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Interest expense, net, increased $29 million, or 16%, for the nine months ended September 30, 2013 compared with the nine months ended September 30, 2012. We entered into multiple debt transactions during 2012 and 2013 that increased our overall effective interest rate and increased our debt levels which resulted in additional interest expense of $40 million during the nine months ended September 30, 2013. See Note 11, Debt—Senior Secured Credit Facility to our unaudited consolidated financial statements included elsewhere in this prospectus. Additionally, debt modification expenses and original issue discount amortization increased by $7 million during the nine months ended September 30, 2013 compared with the nine months ended September 30, 2012. We also incurred $13 million of imputed interest related to a litigation settlement payable during the nine months ended September 30, 2013. Offsetting these increases was a $16 million reduction associated with accelerating the amortization of our debt issuance cost in 2012 as well as a $9 million increase in interest savings as a result of the maturity of certain of our interest rates swaps in 2012. See Note 12, Derivatives, to our unaudited consolidated financial statements included elsewhere in this prospectus. Finally, we recorded $6 million in interest income associated with the Value Added Tax refund from Spain on claims from 2004 through 2009 which we received during 2013.

Loss on extinguishment of debt

 

     Nine Months Ended September 30,      Change  
     2013      2012      2013 vs. 2012  
     (Unaudited, dollar amounts in thousands)                

Loss on extinguishment of debt

   $ 12,181       $       $ 12,181         *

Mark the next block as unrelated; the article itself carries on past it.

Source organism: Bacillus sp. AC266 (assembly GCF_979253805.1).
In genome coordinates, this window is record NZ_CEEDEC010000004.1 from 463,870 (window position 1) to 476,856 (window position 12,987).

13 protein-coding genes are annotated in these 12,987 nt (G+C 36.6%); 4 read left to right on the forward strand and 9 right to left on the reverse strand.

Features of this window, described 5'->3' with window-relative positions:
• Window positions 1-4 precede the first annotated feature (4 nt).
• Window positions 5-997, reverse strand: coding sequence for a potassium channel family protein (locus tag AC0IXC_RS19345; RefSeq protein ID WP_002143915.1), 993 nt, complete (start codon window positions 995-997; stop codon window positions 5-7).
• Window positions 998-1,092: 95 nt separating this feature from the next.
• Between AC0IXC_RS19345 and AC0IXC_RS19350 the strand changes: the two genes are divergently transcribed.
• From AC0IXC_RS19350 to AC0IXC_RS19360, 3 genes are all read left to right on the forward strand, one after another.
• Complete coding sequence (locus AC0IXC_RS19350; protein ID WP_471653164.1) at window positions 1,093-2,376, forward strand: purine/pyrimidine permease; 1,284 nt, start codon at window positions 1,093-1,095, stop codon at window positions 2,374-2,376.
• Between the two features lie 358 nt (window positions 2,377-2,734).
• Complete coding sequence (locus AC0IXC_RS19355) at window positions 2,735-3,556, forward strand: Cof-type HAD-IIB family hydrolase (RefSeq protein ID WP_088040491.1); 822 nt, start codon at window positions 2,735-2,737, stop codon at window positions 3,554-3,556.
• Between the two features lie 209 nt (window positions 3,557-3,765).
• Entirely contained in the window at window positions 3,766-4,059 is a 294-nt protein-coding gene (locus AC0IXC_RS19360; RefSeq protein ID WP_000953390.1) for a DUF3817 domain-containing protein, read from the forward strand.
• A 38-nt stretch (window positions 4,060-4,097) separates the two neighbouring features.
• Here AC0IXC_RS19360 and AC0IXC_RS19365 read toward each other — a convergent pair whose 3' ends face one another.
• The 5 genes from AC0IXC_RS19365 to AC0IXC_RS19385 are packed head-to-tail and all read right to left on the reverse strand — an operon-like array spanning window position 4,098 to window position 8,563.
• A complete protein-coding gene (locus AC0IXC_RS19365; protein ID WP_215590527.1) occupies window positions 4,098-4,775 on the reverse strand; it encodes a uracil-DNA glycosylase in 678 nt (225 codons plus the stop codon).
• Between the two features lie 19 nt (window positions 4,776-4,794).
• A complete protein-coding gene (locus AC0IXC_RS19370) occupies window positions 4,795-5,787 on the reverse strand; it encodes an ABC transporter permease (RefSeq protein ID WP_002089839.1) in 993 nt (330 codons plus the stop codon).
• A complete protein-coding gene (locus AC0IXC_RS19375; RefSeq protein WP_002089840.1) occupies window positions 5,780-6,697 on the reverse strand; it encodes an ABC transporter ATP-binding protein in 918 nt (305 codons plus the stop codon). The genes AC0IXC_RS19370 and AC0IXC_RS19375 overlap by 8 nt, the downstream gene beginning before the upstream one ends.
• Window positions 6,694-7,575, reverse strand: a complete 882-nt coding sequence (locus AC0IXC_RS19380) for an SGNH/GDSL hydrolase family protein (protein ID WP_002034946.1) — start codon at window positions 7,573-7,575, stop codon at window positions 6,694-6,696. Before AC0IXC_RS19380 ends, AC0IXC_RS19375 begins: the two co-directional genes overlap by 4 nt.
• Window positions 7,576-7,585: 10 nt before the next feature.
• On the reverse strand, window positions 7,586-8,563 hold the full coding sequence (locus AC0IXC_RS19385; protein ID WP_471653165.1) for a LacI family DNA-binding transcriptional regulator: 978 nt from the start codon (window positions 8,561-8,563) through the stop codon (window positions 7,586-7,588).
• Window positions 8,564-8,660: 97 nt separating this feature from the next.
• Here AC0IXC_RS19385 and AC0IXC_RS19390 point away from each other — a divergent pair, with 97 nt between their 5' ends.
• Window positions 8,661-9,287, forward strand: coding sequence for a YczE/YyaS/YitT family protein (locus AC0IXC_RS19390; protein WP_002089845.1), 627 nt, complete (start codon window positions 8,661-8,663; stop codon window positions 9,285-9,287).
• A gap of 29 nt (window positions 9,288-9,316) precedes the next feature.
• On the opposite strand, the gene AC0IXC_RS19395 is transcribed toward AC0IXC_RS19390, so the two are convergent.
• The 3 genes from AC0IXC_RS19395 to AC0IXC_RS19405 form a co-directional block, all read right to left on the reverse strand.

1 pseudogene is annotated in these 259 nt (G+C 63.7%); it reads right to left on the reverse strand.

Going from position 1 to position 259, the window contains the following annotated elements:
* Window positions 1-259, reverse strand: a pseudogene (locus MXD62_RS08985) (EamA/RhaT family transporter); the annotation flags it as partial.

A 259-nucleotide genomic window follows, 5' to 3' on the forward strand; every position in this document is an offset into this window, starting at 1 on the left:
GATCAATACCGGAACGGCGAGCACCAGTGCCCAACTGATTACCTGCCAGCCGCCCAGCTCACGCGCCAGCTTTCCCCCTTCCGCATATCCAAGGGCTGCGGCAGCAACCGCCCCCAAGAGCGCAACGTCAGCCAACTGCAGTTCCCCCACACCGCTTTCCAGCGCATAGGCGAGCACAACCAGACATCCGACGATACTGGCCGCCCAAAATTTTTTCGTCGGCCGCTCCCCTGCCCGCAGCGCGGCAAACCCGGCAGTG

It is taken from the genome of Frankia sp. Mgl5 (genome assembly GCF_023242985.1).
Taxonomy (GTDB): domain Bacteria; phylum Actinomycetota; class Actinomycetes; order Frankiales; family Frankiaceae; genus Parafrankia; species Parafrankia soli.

** not meaningful

Loss on extinguishment of debt was $12 million for the nine months ended September 30, 2013 as a result of our debt restructuring transaction in the first quarter of 2013.

(Loss) gain on sale of business

 

     Nine Months Ended September 30,      Change  
     2013     2012      2013 vs. 2012  
     (Unaudited, dollar amounts in thousands)               

(Loss) gain on sale of business

   $ (16,880   $ 25,850       $ (42,730       ** 

 

** not meaningful

Loss on sale of business in the nine months ended September 30, 2013 was $17 million, primarily related to the sale of Holiday Autos. During the fourth quarter of 2013, we completed the shutdown of the remainder of the Holiday Autos business and its results will be moved into discontinued operations in that period. Gain on sale of business for the nine months ended September 30, 2012, was $26 million, and primarily related to the sale of our 51% stake in Sabre Pacific to Abacus for $46 million of proceeds.

Joint venture equity income

 

     Nine Months Ended September 30,      Change  
     2013      2012      2013 vs. 2012  
     (Unaudited, dollar amounts in thousands)               

Joint venture equity income

   $ 10,326       $ 18,082       $ (7,756     (43 )%